• I believe “boomerang” is when you go somewhere else, learn about that place, and come back - it’s harder to frame in terms of cold exploitation and is actually one of the only ways employees can leverage their market value.

Has Loblaws decided that re-skilling retail workers like shelf-stockers and cashiers as coders could help them compete, with an “OrangeMethod” of their own?

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Alongside this role, Loblaw Digital is hiring, they currently have ~49 open positions, perhaps in anticipation of Amazon entering the grocery space in Canada.

Salary information is limited, but it seems like they are focussing on hiring professionals with credentials from a post-secondary institution, e.g. -

  • BA/BS in computer science, engineering or related technical field

  • Undergraduate degree, preferably in mathematics, computer science, engineering, business or related disciplines, with a sound understanding of data analytics

But they also seem open to alternative forms of expertise through experience:

  • A degree in computer science or computer engineering would help. Complex problems require complex solutions, and formal training in computer science allows us to have a common basis and language in tackling these problems.

This is important - as detailed in Clive Thompson’s "Coders: The Making of a New Tribe and the Remaking of the World," coding is a white collar profession with less gatekeeping/credentialing from colleges and universities i.e. while we’d never license a self-taught dentist, we’re comfortable employing people with impressive GitHub libraries that they have contributed to over time.

The Logic recently wrote about the hundreds of millions of dollars that Canada’s big three grocers are spending on innovation. 

The company has spent between $1 billion and $1.2 billion annually over the past five years, spokesperson Catherine Thomas wrote in an email to The Logic, on building and renovating stores, adding technology to make its stores and distribution centres more efficient, and developing and launching new products and services.

Hiring “coders” is capital-intensive. So is training them. Will a company that won’t even re-introduce hero pay during COVID-19’s brutal second wave compensate the people that they seem likely to upskill properly? 

Learn to code” is also a meme used to troll journalists when they are laid off from their jobs. This is in the context of a second career. What might it look like if media outlets were investing in upskilling their journalists?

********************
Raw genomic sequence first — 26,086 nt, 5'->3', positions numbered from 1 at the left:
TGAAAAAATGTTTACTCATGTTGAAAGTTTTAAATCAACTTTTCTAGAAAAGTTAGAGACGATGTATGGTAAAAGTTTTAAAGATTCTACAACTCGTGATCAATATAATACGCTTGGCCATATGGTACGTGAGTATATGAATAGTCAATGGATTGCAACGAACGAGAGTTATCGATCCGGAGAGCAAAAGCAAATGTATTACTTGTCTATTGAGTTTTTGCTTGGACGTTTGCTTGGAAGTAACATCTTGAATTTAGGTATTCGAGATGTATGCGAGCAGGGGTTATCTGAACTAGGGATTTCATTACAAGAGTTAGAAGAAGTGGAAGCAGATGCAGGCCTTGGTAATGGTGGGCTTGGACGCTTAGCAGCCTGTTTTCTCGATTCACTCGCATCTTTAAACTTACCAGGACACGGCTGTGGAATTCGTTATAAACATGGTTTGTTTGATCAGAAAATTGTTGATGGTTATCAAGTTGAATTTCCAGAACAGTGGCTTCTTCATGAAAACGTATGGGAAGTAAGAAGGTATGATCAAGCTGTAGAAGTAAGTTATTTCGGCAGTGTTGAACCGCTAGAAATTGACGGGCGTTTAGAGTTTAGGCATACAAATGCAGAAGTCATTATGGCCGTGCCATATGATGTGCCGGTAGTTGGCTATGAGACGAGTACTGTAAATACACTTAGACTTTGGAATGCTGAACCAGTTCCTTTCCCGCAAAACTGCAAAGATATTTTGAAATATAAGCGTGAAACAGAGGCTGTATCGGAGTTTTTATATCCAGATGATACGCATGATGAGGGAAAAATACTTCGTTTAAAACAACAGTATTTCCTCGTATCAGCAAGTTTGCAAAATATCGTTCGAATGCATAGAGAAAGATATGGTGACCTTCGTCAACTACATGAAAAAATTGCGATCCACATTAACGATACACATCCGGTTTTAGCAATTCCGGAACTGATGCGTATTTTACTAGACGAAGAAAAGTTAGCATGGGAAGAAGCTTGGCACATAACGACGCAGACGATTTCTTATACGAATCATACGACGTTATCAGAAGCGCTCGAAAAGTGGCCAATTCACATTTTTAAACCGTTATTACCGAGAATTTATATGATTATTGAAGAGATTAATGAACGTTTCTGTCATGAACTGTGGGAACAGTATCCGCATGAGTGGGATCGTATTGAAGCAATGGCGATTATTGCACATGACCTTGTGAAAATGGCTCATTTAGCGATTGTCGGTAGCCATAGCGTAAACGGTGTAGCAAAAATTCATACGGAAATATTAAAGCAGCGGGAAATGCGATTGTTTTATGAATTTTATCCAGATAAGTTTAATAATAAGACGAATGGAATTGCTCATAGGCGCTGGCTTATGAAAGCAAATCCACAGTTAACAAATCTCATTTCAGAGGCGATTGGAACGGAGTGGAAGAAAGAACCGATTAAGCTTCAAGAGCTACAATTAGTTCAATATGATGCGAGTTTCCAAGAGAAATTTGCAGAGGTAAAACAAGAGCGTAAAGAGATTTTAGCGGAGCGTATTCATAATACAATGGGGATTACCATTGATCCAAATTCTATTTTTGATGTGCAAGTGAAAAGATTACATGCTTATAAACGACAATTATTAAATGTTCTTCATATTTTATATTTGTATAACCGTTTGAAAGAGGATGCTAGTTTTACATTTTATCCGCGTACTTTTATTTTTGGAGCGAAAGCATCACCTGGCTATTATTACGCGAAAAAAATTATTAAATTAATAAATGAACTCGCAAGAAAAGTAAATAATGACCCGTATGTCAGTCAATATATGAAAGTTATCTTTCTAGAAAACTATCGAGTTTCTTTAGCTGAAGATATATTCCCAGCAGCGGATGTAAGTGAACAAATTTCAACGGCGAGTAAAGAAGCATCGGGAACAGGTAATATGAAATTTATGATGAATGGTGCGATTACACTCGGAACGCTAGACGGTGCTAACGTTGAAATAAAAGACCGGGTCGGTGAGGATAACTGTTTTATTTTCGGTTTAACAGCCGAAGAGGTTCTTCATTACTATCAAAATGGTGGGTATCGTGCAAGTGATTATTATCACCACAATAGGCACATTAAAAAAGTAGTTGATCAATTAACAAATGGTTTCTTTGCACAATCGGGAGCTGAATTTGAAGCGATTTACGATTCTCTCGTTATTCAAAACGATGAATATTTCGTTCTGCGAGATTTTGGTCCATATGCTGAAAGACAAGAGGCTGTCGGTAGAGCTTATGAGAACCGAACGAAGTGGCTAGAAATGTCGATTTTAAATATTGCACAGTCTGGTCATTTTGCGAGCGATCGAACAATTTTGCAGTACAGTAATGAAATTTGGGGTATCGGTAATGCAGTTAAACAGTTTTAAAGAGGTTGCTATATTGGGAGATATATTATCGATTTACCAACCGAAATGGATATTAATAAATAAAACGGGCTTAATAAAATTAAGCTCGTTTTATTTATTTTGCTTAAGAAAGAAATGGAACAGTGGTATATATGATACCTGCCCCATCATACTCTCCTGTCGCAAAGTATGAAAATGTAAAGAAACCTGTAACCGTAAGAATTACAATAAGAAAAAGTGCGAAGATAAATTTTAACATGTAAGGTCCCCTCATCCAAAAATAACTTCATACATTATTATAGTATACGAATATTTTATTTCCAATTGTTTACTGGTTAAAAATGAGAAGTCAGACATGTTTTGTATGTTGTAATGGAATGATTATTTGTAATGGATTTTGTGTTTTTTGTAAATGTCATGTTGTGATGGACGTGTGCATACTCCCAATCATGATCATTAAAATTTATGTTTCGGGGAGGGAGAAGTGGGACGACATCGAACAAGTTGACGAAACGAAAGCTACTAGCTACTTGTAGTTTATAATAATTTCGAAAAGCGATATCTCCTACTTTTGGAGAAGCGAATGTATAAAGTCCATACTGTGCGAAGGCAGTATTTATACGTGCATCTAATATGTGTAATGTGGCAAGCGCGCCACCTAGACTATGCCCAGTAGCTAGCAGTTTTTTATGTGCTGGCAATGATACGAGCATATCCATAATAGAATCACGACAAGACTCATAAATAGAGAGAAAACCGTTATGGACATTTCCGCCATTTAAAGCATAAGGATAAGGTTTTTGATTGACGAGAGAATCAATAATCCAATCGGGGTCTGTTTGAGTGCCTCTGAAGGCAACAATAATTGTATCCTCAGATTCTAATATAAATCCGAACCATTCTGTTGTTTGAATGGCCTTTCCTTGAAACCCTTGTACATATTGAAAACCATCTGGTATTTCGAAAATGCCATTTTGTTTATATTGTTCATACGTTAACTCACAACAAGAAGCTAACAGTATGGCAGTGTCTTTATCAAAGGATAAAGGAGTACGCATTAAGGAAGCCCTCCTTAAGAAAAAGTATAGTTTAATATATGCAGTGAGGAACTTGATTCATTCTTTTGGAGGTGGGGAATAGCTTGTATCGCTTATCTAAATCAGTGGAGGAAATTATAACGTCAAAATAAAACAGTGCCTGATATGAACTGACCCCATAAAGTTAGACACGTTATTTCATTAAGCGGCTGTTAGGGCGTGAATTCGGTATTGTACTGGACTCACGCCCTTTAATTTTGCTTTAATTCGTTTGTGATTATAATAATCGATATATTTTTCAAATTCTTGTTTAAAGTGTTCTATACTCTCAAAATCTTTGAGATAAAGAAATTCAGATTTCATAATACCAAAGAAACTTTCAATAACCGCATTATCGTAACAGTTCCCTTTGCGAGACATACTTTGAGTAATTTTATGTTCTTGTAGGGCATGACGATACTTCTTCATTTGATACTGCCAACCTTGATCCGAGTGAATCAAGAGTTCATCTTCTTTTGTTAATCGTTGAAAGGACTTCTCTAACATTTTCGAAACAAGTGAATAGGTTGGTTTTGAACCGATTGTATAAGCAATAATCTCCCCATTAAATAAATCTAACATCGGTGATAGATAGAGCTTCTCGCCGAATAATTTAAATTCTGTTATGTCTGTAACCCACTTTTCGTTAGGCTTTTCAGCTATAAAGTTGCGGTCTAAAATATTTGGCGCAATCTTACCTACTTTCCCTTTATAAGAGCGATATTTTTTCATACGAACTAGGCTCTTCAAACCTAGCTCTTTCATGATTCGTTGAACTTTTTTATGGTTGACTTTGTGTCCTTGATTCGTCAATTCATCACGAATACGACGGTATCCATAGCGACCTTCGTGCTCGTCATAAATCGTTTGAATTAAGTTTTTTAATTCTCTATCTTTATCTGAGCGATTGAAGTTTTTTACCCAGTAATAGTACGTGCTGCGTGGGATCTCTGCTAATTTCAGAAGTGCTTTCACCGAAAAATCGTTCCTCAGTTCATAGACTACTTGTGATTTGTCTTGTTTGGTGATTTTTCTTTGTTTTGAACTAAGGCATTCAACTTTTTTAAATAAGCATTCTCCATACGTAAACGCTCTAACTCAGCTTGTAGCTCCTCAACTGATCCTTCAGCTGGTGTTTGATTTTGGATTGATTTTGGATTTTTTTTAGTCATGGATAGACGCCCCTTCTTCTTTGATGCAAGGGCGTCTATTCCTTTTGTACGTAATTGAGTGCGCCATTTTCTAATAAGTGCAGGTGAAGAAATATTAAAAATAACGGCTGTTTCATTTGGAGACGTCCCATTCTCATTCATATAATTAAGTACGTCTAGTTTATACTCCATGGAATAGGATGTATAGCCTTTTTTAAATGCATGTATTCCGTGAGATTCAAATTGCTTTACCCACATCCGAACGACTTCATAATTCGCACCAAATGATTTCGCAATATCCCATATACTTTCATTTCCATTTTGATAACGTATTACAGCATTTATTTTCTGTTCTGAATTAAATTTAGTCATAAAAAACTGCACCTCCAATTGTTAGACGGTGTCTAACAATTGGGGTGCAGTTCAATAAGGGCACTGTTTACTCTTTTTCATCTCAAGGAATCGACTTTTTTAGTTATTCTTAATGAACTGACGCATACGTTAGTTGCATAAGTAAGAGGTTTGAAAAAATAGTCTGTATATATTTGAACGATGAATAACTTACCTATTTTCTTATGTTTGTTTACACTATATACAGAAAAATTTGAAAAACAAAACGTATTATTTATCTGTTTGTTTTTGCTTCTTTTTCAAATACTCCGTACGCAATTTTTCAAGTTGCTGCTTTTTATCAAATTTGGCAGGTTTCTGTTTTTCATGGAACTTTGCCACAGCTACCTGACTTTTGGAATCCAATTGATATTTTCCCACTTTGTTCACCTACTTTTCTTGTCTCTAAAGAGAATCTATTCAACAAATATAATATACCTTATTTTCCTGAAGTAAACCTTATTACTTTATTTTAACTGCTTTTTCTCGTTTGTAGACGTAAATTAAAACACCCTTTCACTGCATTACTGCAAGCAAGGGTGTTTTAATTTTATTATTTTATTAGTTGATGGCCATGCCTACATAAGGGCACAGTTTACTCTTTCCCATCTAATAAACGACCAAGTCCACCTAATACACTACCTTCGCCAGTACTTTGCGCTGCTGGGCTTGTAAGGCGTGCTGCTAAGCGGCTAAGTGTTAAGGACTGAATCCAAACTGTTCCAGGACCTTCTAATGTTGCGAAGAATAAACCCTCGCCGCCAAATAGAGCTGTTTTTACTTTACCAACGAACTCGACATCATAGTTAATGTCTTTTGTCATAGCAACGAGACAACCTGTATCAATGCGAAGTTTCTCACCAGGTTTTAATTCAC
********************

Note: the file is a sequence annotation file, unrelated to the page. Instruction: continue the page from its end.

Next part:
Funny how retraining went from a fetish for governments and now is a Mr. Burns style fantasy of never having to pay high wages for high priced work.

🙋 Why are we so uncritical about lifelong learning, education, retraining/re-skilling narratives?

We should be hypercritical about it, especially when it’s deployed by the private sector as something positive or presented as some sort of social investment. There are also implications for government-sponsored retraining programs that could be of interest to policymakers.

Related: a great piece from 2011 in the LA Review of Books re: The Education Lottery.

The American education gospel is built around four core beliefs. First, it teaches that access to higher levels of education should be available to everyone, regardless of their background or previous academic performance. Every educational sinner should have a path to redemption. (Most of these paths now run through community colleges.) Second, the gospel teaches that opportunity for a better life is the goal of everyone and that education is the primary — and perhaps the only — road to opportunity. Third, it teaches that the country can solve its social problems — drugs, crime, poverty, and the rest — by providing more education to the poor. Education instills the knowledge, discipline, and the habits of life that lead to personal renewal and social mobility. And, finally, it teaches that higher levels of education for all will reduce social inequalities, as they will put everyone on a more equal footing. No wonder President Obama and Bill Gates want the country to double its college graduation rate over the next 10 years.

A lot of the language/jargon that Home Depot is using or the bullets in the Loblaw job description could be CODE for lower wages or piecemeal work. Tying learning and development to that *seems* like a really positive thing, and it generally is. But corporations may prefer to upskill and get the most out of lower wage workers, not necessarily to transform low wage workers into high wage ones.

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It’s a neat microcosm of “substeppenwolf”’s tweet - the aspiration is that we’ll all be high wage earners but the policy reality is that we may all end up earning less over time - coders included.

We need to make sure that new skills are properly remunerated and transferrable.

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Vass Bednar is the Executive Director of McMaster University’s new Master of Public Policy in Digital Society Program.